Theocritus and Virgil, than to agricul. find it true? “All this, no doubt, con turists and cultivators. All the gifts of stitutes an immense revolution. Agri Providence are good when kept in their culture changes from a natural, and places and treated with skill. The goat's becomes more and more a manufac- place is on the barren mountains, where turing process; each field will hence- shrubby plants can be cultivated for its forth be a kind of machine. worked in food, unless, as at the Mount d'Or, it is every sense by the hand of man, subjected to the strictest stabulation.” pierced below by all kinds of canals, We must beg our author's pardon some for carrying off water, others for a little amusement at the idea of a for bringing manure, and—who can goat in his proper place, a wild mountell ?-perhaps, also, to convey hot tain, suddenly dropping into the"strictor cold air as required, for effecting est stabulation." Is the goat naturthe most rapid changes on its sur- ally more wild than the sheep? The . face." While all this is doing, we Welsh sheep are well known as breakcan only compare the whole earth to ing all bounds, if transferred to ena great ant-hill, with its busy myriads, closed countries.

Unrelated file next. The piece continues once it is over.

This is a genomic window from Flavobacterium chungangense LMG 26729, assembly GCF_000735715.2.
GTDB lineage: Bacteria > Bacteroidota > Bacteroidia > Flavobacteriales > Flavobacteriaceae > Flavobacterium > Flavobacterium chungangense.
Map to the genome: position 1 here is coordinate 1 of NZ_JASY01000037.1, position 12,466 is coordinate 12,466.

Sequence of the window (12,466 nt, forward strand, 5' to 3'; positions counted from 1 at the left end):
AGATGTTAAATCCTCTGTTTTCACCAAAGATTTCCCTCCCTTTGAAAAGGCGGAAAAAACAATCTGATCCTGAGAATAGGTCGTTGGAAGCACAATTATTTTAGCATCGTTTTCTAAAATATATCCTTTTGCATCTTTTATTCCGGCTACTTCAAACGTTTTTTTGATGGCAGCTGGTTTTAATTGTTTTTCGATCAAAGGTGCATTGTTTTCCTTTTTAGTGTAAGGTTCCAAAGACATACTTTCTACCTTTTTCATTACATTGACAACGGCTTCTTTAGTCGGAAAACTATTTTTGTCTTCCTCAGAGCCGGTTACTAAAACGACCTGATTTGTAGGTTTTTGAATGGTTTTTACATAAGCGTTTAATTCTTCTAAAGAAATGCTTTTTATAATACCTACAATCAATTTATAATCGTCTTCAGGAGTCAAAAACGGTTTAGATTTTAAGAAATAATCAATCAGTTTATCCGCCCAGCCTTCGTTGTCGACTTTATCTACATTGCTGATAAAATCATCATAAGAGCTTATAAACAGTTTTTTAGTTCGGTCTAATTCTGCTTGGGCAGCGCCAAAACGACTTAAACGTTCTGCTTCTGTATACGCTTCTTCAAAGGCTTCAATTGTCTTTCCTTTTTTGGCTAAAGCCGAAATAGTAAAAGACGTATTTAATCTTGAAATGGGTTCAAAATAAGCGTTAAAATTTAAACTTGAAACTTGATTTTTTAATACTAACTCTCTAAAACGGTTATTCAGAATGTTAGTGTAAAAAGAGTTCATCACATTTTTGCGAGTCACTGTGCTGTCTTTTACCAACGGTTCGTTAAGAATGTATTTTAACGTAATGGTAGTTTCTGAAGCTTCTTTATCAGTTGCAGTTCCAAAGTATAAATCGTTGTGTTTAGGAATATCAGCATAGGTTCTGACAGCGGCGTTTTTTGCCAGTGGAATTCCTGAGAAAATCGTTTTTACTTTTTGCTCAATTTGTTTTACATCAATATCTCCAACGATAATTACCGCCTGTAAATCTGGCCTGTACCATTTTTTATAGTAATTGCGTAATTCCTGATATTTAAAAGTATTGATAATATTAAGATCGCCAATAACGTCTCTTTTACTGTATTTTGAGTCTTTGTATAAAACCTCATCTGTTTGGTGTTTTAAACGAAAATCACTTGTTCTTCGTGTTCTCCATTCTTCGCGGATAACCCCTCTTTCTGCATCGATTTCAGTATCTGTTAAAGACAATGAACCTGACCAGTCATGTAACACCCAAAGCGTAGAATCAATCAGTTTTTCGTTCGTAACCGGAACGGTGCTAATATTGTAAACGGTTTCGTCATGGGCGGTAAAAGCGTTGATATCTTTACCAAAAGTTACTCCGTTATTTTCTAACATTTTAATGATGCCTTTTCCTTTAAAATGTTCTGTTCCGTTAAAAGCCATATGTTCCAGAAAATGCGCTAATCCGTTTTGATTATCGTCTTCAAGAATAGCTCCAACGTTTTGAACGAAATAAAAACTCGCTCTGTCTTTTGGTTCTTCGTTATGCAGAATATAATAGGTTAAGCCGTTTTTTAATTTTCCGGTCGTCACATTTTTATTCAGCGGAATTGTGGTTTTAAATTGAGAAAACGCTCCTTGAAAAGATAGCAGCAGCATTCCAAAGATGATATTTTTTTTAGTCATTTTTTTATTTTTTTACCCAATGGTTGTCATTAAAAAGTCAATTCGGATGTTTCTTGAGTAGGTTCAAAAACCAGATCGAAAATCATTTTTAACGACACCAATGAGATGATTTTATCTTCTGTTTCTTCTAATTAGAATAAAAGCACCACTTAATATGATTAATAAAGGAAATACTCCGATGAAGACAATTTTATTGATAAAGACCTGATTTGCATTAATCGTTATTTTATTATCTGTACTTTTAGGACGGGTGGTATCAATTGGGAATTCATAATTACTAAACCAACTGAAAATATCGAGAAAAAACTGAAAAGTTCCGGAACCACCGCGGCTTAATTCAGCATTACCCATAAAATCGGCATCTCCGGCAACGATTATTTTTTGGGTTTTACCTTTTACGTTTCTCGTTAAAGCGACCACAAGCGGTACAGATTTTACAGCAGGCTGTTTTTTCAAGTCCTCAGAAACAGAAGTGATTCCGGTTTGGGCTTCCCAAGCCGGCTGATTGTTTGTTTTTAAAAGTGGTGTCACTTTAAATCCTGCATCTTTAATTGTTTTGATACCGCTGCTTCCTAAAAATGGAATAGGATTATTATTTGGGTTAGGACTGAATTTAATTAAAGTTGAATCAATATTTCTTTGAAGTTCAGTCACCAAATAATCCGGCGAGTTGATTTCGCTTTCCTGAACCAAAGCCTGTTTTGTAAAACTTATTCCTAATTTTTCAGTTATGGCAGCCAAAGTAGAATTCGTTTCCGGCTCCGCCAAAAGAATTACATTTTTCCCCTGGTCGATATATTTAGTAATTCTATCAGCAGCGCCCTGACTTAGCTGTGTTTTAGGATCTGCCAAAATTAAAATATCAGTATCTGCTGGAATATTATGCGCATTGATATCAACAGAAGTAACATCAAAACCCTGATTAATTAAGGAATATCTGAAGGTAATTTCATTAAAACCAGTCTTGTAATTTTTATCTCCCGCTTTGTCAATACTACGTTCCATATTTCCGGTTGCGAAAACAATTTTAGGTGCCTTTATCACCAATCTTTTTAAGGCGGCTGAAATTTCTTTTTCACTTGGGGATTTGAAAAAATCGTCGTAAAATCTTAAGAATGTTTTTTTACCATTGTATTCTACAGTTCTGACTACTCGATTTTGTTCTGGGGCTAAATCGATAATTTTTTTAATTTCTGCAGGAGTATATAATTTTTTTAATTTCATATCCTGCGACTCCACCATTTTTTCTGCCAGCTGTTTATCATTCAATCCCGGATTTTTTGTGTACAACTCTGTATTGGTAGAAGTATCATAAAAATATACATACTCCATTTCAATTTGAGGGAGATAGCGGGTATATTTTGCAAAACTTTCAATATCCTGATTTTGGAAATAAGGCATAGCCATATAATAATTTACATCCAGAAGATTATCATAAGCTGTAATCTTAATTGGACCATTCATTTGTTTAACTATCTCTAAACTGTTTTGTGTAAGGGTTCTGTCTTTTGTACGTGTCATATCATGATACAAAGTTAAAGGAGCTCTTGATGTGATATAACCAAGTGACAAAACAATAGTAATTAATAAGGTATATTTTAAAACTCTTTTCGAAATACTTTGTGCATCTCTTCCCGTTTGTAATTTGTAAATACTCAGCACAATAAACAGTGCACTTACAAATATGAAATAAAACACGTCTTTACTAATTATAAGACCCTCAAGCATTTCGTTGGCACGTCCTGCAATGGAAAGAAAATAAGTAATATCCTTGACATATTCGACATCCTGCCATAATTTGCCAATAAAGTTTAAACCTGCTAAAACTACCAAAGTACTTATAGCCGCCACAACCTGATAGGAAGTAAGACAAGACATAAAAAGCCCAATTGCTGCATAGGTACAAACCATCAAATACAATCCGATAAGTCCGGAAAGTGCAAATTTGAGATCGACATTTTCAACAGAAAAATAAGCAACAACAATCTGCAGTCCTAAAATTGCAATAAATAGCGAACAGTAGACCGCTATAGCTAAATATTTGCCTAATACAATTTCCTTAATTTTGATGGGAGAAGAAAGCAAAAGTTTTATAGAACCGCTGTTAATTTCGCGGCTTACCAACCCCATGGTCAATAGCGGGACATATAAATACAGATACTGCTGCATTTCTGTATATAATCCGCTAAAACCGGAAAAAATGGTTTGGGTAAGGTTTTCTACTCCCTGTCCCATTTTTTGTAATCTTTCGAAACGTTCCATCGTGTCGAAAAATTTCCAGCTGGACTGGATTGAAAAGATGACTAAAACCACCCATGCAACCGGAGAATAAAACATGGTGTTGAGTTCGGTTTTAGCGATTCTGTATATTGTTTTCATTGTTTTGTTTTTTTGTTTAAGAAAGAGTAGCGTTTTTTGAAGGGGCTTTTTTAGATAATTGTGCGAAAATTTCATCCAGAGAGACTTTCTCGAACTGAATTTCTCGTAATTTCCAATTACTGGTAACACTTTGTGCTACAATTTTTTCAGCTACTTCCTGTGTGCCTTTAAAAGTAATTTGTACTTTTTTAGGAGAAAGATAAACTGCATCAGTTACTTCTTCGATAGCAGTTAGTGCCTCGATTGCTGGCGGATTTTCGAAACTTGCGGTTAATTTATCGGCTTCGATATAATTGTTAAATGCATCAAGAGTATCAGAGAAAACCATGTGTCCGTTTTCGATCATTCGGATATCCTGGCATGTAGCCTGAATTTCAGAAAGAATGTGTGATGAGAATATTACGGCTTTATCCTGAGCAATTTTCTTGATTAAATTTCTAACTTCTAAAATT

Praise is lavishly bestowed upon merce are most active, have increased Scotland. Its agriculture is pro- in population, in the space of a hunnounced to be at this day superior dred years, from one hundred thoueven to the English, at least in some sand to six hundred thousand. Clydesdistricts. It is the school for farming dale, once deserted, now rivals Lanto which people send their sons. cashire for its collieries, manufactories, “ The best books upon farming which and immense shipping trade." Why have appeared of late years, have is it that, having taken Ireland also been published in Scotland, and when into partnership, no similar progress an English proprietor requires a good has been made ? Capital will not flow bailiff, he generally sends to Scotland through the obstructions of turbulence. for one." Although our author leans Ireland has disadvantages, in habits to the liking of small, or at least of long growth, which time alone, moderate properties, and seeing two through the many sweeping revoluthirds of the land, and about one- tions that time brings, can change. It third of the whole rental, in the hands is a curious expression which M. de of large proprietors, he pronounces Lavergne uses," that Scotland, in a Scotland & favourable specimen of political point of view, is an improved large property. He considers also edition of England." We leave it the law of primogeniture favourable where we find it. We do not quite to Scotland; for whereas in England understand the conclusion which our and Ireland the law makes a lease author would draw from a passage, personal property, and therefore divi- wherein he ascribes the superiority of sible among children, in Scotland it the Scotch rural economy to the smallis not so. “The younger sons of a ness of the number of its labourers. farmer, knowing that they have no “In France, as we have already obtitle to share in their father's lease, served, the rural population amounts seek a livelihood in other ways, while to about sixteen per 100 acres, and the oldest prepares himself at an early in England to twelve ; but in the period for the heritage which awaits Lowlands it is only five, for an averhim. This is a new and successful age production at least equal to that application of the right of primogeni- of France, and to one-half that of ture in matters relating to the soil, England." The fact seems to disand it is favourable to that natural arrange altogether the principles of movement which, in society in a state the Malthusian theory. We cannot of progress, diverts the surplus popu- think it morally or politically desirlation from rural occupations into able that rural populations should other channels.” There seems to be diminish and town populations in00 reason why these same arguments crease. Certain economists, and even are not of universal application. He “high-farming" agriculturists, encouthinks much of the prosperity of rage this idea, and look with complaScotland owing to the establishment cency upon a future very great dimiof banks, of the management and nution of rural population. Yet we stability of which he speaks in high cannot but think that actual man's terms. Runs on banks, he says, labour upon our lands would ultiare unknown in Scotland. The pro- mately increase the productiveness, gress of Scotland in agricultural and keep up a race hardy and indusand commercial wealth is more sur trious, with means of moral advanprising even than that of England. tages greater than can be well applied A century ago, the characteristic of in manufacturing towns. They are Scotland was, with regard to its pre- the healthy, sturdy, manly stock; and sent sources of wealth, barrenness and surely the love of the soil, which is in poverty. Whence the change? Evi- the habit of their growth, is the true dently from her union with England. germ of English patriotism. Too It is the rich firm taking a poor but much street-dirt has been cast at this industrious partner. English capital honest race, ridiculed as “dolts." A soon became the stock upon which the due and well-considered partiality for energies of the new partners worked. this our ancient stock,"average men," “The counties of Lanark and Ren- who have been insolently told to get frew, where manufactures and com- into the rear, that keener wits “may oome to the front,”-a regard for those not to familiarise him with the genewhom Providence has endowed with ral slaughter going on around him, a true mother-wit, if not so keen, is lest he become more cruel than he is. another inducement to us to recom- Now, nature wishes to be painted mend the agricultural system of the with this expression of her forbear. author of the Word in Season, which ance. Painters who disobey this in. includes in its promised benefits the junction deserve not to be called nahappy labourer in full employment. ture's painters. She will have all